Most tomatoes, peppers and eggplants, for example, require around 100 days to harvest, therefore you'd want to transplant those into the ground around July 11. Anyway, it's important to remember that the numbers in this fall planting guide are only a starting point for you! Good luck and good gardening to you.

Fall is the time to plant garlic. Around September 4, take your cloves apart and plant the toes about 3 to 4 inches deep. This may not be accurate! Garlic dates vary wildly around the country. The way to be sure is to use a soil thermometer. When the soil temperature is 60° at a depth of 4 inches, then plant your garlic.

Cole crops like broccoli, cauliflower, and cabbage can be direct seeded into your garden around August 10, but because of the heat during that time of year, it's better to start them indoors around June 21 and then transplant them into the garden around July 31. Do the same with lettuce and spinach.

Sow peas directly around August 5.

Now, for all the usual hot weather veggies like beans, cowpeas, corn, squashes, pumpkins, cucumbers, watermelons, gourds and sunflowers, you should plant those seeds directly into the ground around July 6.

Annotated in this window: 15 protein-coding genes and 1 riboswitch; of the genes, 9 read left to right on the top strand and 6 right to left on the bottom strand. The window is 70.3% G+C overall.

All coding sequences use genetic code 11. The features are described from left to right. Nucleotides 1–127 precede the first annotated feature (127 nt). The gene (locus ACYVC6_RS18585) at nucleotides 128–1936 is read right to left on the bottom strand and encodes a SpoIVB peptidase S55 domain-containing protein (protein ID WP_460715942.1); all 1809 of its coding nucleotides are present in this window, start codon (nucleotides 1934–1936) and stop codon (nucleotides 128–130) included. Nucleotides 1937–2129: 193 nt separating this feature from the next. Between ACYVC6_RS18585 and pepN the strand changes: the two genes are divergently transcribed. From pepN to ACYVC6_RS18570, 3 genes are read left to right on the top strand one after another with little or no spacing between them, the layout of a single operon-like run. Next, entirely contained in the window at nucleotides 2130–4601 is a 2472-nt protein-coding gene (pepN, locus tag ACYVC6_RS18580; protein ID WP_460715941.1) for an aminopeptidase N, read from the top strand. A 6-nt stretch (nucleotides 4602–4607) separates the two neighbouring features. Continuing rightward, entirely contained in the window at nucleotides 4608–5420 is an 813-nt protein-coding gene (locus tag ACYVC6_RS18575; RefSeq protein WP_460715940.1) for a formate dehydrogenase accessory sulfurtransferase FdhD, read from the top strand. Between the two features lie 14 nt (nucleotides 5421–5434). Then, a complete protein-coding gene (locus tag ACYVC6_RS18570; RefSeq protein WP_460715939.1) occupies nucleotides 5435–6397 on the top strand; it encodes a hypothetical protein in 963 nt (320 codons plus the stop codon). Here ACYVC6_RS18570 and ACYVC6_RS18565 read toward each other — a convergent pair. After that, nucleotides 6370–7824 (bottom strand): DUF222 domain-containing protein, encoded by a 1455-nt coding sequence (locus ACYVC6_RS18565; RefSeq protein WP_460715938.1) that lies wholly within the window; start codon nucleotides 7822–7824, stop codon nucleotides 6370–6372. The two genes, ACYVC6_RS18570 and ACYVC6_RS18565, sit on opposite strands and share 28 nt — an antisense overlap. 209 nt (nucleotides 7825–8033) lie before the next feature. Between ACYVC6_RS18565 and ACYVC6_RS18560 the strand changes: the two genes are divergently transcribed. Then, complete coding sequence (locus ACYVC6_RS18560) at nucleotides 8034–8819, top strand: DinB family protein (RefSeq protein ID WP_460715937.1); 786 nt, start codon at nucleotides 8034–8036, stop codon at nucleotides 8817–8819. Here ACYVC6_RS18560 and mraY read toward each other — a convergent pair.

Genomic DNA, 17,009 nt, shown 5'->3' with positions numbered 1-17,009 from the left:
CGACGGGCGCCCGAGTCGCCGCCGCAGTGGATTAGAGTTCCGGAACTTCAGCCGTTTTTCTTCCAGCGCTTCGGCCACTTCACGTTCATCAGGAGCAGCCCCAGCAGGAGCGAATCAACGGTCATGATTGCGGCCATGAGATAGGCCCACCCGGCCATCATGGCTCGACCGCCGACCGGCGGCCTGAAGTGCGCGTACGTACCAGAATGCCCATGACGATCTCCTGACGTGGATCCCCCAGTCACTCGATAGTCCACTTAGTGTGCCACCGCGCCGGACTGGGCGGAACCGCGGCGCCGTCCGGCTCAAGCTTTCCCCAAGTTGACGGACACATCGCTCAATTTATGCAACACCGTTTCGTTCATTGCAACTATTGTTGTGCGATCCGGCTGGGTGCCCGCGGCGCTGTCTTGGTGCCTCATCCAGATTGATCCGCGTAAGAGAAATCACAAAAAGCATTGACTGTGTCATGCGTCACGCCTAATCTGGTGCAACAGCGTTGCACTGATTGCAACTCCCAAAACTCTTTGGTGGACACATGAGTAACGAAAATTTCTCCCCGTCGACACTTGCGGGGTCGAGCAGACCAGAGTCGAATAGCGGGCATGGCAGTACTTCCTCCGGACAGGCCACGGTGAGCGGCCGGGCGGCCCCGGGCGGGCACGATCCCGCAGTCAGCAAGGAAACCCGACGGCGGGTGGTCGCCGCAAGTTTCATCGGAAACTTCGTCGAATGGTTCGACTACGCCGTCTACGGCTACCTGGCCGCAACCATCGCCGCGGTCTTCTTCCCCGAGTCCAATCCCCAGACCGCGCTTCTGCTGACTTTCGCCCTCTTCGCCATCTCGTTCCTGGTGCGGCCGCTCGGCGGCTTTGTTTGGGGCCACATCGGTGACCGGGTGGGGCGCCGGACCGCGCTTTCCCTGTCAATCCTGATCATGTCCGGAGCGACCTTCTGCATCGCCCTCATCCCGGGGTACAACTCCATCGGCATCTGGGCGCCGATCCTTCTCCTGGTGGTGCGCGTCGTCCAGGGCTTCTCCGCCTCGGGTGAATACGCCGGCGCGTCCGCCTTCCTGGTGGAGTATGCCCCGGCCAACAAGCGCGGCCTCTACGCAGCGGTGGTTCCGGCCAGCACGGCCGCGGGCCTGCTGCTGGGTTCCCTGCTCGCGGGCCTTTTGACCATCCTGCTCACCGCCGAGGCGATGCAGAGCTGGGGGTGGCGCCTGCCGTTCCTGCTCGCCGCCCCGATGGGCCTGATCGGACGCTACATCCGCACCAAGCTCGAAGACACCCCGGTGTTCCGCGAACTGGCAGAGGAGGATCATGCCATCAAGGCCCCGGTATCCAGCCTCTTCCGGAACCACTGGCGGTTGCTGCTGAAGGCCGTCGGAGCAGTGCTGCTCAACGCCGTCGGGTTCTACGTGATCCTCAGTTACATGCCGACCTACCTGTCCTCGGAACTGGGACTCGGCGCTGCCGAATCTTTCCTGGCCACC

Okay, now here are the cold, hard numbers, along with specific plants:

CropSow seeds indoorsTransplant seedlings into the gardenDirect sow seeds
Beansn/an/aJul 6 - Aug 5
Beetsn/an/aAug 5 - Sep 19
BroccoliMay 25 - Jul 9Jul 6 - Aug 20n/a
Brussel SproutsMay 25 - Jul 9Jul 6 - Aug 20n/a
CabbageMay 25 - Jul 9Jul 6 - Aug 20n/a
Cantaloupen/an/aJun 21 - Jul 6
Carrotsn/an/aJul 21 - Sep 19
CauliflowerMay 25 - Jul 9Jul 6 - Aug 20n/a
Chardn/an/aJul 6 - Sep 19
CollardsJun 21 - Aug 5Jul 21 - Sep 4n/a
Cornn/an/aJul 6 - Jul 21
Cucumbersn/an/aJul 6 - Jul 21
EggplantsMay 10 - May 25Jun 21 - Jul 6n/a
Garlicn/an/aAug 5 - Sep 19
Gourds, Squash and Pumpkinsn/an/aJun 6 - Jul 6
KaleMay 25 - Jul 9Jul 6 - Aug 20n/a
KohlrabiMay 25 - Jul 9Jul 6 - Aug 20n/a
LettuceJul 21 - Aug 20Aug 20 - Sep 19Aug 20 - Sep 19
Mustardn/an/aAug 20 - Sep 19
Okran/an/aJun 6 - Jul 6
Onionsn/an/aSep 19 - Sep 29
ParsleyJun 6 - Jul 21Jul 21 - Sep 4n/a
Peas (English)n/an/aJul 21 - Aug 20
Peas (Southern)n/an/aJun 6 - Jul 6
Peas (Sugar Snap)n/an/aJul 21 - Aug 20
PeppersMay 15 - May 30Jun 26 - Jul 11n/a
Potatoesn/an/aJul 21 - Aug 20
Radishesn/an/aAug 20 - Sep 19
SpinachJul 6 - Aug 20Aug 5 - Sep 19Aug 5 - Sep 19
TomatoesMay 15 - May 30Jun 26 - Jul 11n/a
Turnipsn/an/aSep 4 - Oct 4
Watermelonn/an/aJun 6 - Jul 6

How accurate is all this? For nearly all locations, we are confident in the dates. There are, however, some difficult areas of the world that don't match up perfectly with the dates we have given. For that reason, we recommend you use this guide as a very good starting place, but don't interpret the dates as absolutely perfect for every location.

Did you find this useful? Garden.org has a vast array of useful features. May we recommend that you take a look at our excellent food gardening guide?